Empty Jars

January 27th 2019, Pastor Galen

John 2:1-11

A Sober Situation

Jesus and his disciples are attending a wedding reception, and the wine has run out.

A 1st Century Palestinian wedding reception with no wine is like a crab feast with no crabs, a birthday party without a birthday cake, or a 4th of July Party without fireworks.

In other words, this is a catastrophe!

But in order for us to understand just how devastating this situation is, it’s helpful if we understand a little bit about 1st century Palestinian Jewish life and wedding celebrations.

 

Small towns like Cana had relatively small populations. Cana probably had at most 1,000 people, and so a wedding like this did not come along every day.

Life was rather difficult for first-century Palestinian Jews living as an oppressed minority under Roman occupation with very few rights. For example, in other biblical accounts, we learn that a Roman soldier could come by and force a first-century Jewish man to carry his armor for a mile.

Most people lived day-to-day, paycheck to paycheck, with no savings, sick leave, or retirement plans. Many men were day laborers — they often spent their days waiting out in the town square for hours at a time, waiting for some wealthy landowner to come and hire them to work in their fields for the day.

 

And so, weddings in those days were a wonderful distraction from the toilsome reality of life. And by the way, wedding celebrations did not just last one day – they lasted for seven whole days! And the whole town was invited.

An essential element of celebration in first-century Palestinian Jewish culture was wine. The wine was rather watered down — it did not have nearly the same alcoholic content that wine does today. But it was nevertheless a critical element in the celebration of a wedding feast.

 

And so, running out of wine somewhere in the middle of a much-anticipated 7-day wedding festival where the whole town was invited was probably the worst nightmare for the hosts of this wedding feast. Not only would this situation cause the festival to come to a grinding halt, but this would cast tremendous shame and embarrassment on the couple who just got married, and indeed their whole family.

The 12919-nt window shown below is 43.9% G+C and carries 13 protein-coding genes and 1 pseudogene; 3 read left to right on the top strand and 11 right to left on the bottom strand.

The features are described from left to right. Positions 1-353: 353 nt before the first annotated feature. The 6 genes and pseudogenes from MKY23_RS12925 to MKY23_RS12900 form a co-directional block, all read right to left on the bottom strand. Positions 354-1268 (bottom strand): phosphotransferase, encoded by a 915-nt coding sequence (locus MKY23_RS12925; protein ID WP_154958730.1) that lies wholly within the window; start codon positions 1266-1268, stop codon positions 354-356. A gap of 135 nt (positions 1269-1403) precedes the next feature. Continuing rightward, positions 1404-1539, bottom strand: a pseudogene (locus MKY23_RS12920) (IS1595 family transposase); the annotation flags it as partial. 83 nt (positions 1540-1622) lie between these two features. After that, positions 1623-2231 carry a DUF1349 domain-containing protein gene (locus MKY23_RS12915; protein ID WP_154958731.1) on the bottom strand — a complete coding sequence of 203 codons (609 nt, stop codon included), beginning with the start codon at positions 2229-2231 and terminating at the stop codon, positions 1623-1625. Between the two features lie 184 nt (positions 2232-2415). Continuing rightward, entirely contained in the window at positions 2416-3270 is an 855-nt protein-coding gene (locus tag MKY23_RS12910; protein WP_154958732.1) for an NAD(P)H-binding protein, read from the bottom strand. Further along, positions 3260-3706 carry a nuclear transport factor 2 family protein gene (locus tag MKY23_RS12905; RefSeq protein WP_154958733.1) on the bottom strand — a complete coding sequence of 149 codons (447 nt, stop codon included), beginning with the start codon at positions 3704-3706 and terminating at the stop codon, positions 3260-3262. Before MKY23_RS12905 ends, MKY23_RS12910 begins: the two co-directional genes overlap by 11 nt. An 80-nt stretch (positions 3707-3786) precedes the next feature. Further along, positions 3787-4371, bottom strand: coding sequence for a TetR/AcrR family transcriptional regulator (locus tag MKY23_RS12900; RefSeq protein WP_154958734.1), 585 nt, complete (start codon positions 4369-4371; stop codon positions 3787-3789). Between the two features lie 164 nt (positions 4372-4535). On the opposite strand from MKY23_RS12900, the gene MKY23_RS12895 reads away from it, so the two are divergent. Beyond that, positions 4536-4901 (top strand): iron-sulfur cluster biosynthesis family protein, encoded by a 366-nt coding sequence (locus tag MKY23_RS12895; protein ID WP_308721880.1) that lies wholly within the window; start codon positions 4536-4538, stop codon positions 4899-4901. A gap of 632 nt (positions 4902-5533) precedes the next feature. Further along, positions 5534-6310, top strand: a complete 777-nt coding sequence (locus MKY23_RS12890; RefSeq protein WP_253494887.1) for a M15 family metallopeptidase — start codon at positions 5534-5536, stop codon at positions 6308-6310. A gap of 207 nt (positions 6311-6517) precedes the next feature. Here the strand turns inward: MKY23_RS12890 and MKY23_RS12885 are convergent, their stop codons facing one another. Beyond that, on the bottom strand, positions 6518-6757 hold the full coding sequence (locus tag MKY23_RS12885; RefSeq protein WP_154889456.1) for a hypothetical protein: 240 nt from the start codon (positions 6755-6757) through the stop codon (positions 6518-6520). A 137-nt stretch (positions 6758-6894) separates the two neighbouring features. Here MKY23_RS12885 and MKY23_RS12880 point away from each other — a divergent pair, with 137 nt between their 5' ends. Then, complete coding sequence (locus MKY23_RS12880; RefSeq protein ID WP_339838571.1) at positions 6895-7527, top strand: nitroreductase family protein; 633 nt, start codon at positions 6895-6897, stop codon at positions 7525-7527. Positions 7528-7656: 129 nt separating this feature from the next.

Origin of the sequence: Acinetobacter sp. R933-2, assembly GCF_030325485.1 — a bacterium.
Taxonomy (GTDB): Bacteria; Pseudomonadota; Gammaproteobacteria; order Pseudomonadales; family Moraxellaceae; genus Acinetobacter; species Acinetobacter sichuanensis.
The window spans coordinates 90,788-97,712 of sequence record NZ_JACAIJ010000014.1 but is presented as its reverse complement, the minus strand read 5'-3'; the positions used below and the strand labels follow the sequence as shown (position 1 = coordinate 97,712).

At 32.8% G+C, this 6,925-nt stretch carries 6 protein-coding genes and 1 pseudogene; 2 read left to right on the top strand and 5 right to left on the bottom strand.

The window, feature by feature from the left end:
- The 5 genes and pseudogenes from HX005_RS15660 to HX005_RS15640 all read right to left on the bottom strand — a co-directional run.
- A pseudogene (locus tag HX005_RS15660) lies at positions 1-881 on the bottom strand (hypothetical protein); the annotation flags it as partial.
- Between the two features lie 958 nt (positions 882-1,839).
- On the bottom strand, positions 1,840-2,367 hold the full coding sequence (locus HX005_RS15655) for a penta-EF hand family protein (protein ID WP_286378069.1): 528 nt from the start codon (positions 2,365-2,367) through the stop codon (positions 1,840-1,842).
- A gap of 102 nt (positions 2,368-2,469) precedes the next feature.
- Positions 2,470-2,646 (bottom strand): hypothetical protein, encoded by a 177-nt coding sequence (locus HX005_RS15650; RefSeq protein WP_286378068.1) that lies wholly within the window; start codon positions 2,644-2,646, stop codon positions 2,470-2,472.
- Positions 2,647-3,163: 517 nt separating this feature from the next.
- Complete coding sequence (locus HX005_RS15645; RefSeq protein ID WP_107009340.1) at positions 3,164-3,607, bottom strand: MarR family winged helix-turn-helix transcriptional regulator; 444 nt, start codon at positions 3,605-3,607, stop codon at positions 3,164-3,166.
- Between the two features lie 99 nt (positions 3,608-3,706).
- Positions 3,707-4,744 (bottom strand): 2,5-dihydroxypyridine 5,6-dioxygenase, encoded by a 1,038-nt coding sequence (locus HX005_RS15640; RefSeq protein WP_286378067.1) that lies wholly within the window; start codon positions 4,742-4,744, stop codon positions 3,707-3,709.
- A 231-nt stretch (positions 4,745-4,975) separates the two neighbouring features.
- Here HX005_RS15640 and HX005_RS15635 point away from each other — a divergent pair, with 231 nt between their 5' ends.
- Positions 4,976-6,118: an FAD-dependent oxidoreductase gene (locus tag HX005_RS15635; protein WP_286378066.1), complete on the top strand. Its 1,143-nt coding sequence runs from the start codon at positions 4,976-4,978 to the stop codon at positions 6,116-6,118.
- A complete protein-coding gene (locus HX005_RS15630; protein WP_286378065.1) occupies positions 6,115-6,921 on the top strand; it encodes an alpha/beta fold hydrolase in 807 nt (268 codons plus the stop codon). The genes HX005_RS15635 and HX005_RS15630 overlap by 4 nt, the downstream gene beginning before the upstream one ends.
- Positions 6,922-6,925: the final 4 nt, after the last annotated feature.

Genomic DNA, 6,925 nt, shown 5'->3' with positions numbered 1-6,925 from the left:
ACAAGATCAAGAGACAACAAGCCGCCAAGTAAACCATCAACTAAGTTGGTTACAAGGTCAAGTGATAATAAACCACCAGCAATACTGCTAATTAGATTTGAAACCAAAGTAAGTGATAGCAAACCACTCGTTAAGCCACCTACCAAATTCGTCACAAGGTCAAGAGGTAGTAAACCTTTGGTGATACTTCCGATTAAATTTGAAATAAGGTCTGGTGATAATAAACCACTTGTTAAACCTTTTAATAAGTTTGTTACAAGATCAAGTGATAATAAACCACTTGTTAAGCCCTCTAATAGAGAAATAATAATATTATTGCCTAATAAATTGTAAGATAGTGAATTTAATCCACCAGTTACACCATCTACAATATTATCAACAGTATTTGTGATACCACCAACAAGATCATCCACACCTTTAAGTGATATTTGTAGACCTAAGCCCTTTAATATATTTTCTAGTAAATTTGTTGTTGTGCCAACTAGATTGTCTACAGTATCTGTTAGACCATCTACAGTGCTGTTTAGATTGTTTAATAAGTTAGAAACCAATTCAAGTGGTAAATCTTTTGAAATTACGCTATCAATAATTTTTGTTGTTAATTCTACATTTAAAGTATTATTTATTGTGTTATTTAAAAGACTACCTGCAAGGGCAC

Jesus – Do Something!

 

We might find it interesting that Jesus and his disciples are attending this 7-day wedding festival when there were so many other important things Jesus could be doing. We can imagine him healing people, or teaching. But attending a wedding feast? But we see in the Gospels that Jesus was always present with the people. Jesus did not separate himself off in some ivory palace or lock himself away in a religious library. Jesus is always with the people, and so when it’s time for a celebration, that’s where Jesus is.

It’s Jesus’s mother who makes him aware that the wine has run out. And in response, Jesus says “Woman, what concern is that to you and to me? My hour has not yet come” (John 2:4). This word “woman” is not as disrespectful as it might sound to us. It’s a formal word, and somewhat distant – but it’s probably more the equivalent of saying “mother,” rather than “Mom.”

But why does Jesus respond this way? And what does Jesus mean by the statement that his “hour has not yet come”?

Well, in other places in the Gospel of John, the “hour” refers to the time when Jesus is lifted up on the cross. It’s the time when Jesus is glorified, when he reveals himself to be the Messiah, the Son of God. So it seems that Jesus is saying that if he were to do what his mother wants him to do, it could set off the chain reaction that would eventually lead to his death on the cross.

I’m really not sure what Mary had in mind when she approached Jesus. Perhaps she just wanted Jesus to go to the store to buy more wine. Or perhaps Mary wanted Jesus to do some sort of flashy miracle here — something that would show all of these townspeople who Jesus really is. You see, Mary has known since before Jesus was born who Jesus really is – she knows that he is the Messiah, the Savior of the world. And she’s had to hold on to that secret all of these years. So maybe Mary wants Jesus to do something showy and impressive here, to get everyone’s attention and show them who he is and why he’s come. Maybe Jesus could make it so that everyone’s cup would automatically refill with wine every time they drank from it, or cause it to rain wine down from out of the sky.

But Jesus tells his mother that his hour has not yet come.

But then Mary does something very interesting. She turns to the servants and says “do whatever He tells you to do.”  Mary seems to understand that Jesus is not going to do what she wants him to do, but she has confidence that he is going to do something.

And sure enough, Jesus does indeed act, but in a way that is quite shocking.

Empty Ceremonial Jars

There’s a very remarkable little detail regarding this miracle that’s really rather scandalous when you stop to think about it. I want us to consider for a moment the containers that Jesus used to turn the water into wine. Now there were probably plenty of empty wineskins laying around, and Jesus could have used some of those. Or if necessary he could have miraculously caused wine jugs to appear out of nowhere.